The focus instead needs to be on the type of weight resistance applied to working muscles. Weight-loss, muscle gain, toning up etc, is all simply in response to physical stimulus applied during exercise. A 100-meter sprinter requires immense power of the starting blocks and so can benefit from large leg muscles for acceleration; however, the large muscle requires more blood to be pumped through it to deliver oxygen and so would adversely affect endurance. A sprinter can sacrifice endurance for the increase in power.

Using the example of a sprinter, resistance training of short bursts, with heavier weights will produce a muscle more suited to the requirements. Alternatively, an athlete engaging in 1500m events can benefit from muscles that are familiar with more resistance over time,  that is muscles accustomed to endurance, and as such would benefit from weight resistance training that utilises higher repetitions with lower resistance.

The point to take with you is that it is the type of resistance has everything to do with the result. As much as the increased resistance of walking up a hill requires more effort than walking on a flat, and results in increased calorie expenditure, the same goes for weight resistance training. Increased weight will stimulate more muscle growth to adapt to the stimulus. The growth will depend on the type of stimulus applied.


How much weight should I be lifting? 

With the above knowledge acquired, and the choice to incorporate weight training into your routine, the question; "How much weight?" is often asked next. The simplest and safest way to start is to pay attention to your repetitions. Aim for a count of 10-12 repetitions. We can then decide the appropriate weight by the difficulty in achieving the desired rep range. If by the 10th repetition you are unable to complete the motion then you would be correct to reduce the weight. If upon completing the 12th repetition and you find the effort was minimal or easily achievable, then the weight can be raised until you fail within the 10-12 rep range. We should always listen to our bodies when it comes to resistance training to ensure we provide enough stress to trigger responsive muscle adaptation, without causing damage to ligaments and tendons.

I do so many sit-ups - why won't my belly shrink? 

Another common misconception, widely supported by late night advertisements, is that doing crunches, sit-ups and abdominal biased exercise will develop a dream six-pack. The truth, however, remains that a strong core is critical to posture, balance and overall health, but it cannot be displayed as long as accumulated body fat remains in place, covering your abdominals. The most effective pathway to reducing belly fat is to burn calories to reduce stored overall body fat percentage. Sit-ups, as far as an efficient method of burning calories, does not rank very highly on the list of fat budging exercises.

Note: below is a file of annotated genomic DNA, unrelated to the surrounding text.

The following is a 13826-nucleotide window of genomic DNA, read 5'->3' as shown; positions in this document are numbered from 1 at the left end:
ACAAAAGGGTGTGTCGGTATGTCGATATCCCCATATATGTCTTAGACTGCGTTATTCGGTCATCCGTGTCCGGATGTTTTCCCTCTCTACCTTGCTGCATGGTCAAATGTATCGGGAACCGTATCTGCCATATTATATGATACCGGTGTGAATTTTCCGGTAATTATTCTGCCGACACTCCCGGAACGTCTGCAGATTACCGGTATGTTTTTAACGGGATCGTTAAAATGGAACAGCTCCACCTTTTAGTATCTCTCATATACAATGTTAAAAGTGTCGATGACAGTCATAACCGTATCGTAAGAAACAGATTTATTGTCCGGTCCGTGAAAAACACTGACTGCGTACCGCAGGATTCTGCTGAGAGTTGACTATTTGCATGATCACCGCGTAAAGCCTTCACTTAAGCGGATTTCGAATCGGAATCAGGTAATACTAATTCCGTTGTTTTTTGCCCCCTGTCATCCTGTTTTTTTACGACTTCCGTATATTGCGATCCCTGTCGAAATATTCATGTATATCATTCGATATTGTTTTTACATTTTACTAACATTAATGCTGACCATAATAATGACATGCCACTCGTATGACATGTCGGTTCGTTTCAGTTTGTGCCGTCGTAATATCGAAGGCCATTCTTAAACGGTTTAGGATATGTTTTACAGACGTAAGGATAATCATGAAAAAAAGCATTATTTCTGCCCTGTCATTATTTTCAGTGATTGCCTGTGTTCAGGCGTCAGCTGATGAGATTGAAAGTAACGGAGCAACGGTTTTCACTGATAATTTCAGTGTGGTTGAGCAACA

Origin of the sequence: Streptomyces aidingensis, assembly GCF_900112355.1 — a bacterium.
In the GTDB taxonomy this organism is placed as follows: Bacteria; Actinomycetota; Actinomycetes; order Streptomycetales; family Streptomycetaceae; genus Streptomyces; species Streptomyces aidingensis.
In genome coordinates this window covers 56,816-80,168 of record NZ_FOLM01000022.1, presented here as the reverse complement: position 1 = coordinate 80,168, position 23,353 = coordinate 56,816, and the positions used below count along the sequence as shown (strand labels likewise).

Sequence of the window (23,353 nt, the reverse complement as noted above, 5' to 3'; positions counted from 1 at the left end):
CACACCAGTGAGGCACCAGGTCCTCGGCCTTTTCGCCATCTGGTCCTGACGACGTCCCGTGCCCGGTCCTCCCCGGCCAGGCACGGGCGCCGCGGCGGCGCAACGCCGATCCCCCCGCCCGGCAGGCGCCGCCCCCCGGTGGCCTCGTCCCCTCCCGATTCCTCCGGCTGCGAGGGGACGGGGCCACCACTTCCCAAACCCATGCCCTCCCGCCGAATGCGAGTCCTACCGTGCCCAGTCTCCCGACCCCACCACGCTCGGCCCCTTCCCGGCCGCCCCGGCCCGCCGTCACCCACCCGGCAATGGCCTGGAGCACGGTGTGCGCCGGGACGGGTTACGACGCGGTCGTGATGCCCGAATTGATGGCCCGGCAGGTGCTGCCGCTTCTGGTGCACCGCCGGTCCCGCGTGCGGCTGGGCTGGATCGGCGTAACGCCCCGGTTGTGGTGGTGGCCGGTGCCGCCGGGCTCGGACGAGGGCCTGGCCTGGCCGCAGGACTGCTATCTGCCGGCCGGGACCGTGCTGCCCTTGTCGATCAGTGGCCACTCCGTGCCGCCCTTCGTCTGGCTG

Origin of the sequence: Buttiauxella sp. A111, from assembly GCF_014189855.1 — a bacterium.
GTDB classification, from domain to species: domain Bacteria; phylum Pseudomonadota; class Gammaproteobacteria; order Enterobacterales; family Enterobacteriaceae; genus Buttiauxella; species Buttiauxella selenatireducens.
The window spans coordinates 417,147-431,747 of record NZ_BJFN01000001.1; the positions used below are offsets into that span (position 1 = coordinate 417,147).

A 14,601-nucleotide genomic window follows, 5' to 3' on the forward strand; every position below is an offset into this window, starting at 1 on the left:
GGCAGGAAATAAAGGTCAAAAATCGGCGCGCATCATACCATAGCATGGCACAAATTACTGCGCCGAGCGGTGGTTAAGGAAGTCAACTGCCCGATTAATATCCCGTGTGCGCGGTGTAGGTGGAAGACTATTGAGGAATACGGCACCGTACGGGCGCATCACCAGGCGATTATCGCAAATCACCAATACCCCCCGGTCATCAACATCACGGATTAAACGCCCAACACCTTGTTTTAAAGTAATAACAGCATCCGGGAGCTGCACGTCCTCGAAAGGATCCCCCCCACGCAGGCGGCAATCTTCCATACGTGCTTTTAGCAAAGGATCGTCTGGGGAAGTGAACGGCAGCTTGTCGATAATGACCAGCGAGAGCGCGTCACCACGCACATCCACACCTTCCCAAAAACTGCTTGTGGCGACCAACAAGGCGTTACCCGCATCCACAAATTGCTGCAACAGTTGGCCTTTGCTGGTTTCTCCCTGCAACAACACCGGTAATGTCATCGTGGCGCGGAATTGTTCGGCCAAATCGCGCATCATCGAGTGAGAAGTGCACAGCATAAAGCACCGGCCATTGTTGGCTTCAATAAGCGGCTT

So to really fire up the belly torching training routines, try high-intensity interval training. Short sprints of high output followed by medium periods of low intensity. For example; picture yourself on a football (rectangular) field, completing laps. For interval training, you would sprint the short length of the field and walk the longer length of the field. The high-intensity sprints really ramp up the heart-rate and the active recovery of the longer lengths allow you to catch your breath without coming to a halt, momentum can help in a big way during these hard sessions. The hard work will pay off, and the belly will shrink a lot faster than if you continue doing countless sit-ups. 


Is breakfast really that important? 

Quite often people tend to skip on breakfast, either due to time constraints as we rush off to work, general lack of appetite or it may just be an old habit that, does indeed, need breaking. Even the word "Breakfast", literally means to "Break Fast", to end the period of no eating that occurs whilst we sleep.

Breakfast is of critical importance, for people seeking to gain, lose or even maintain weight. Often referred to as the "most important meal of the day", it is the meal that will set up the body for the rest of day; it triggers the metabolism and fires up a range of physiological processes that are vital to well-being. As we attempt to function on an empty stomach the negatives can compound rather quickly. As discussed, the metabolism will remain at its stunted rate of rest that we had whilst sleeping, couple this with an unstable mood, poor concentration and a tendency to snack on unhealthy options, and the argument for a good breakfast becomes stronger.

The body simply does not function optimally unless we provide it with the correct nutrition, and timing is just as important. So don't skip breakfast and you can perform at your optimal level.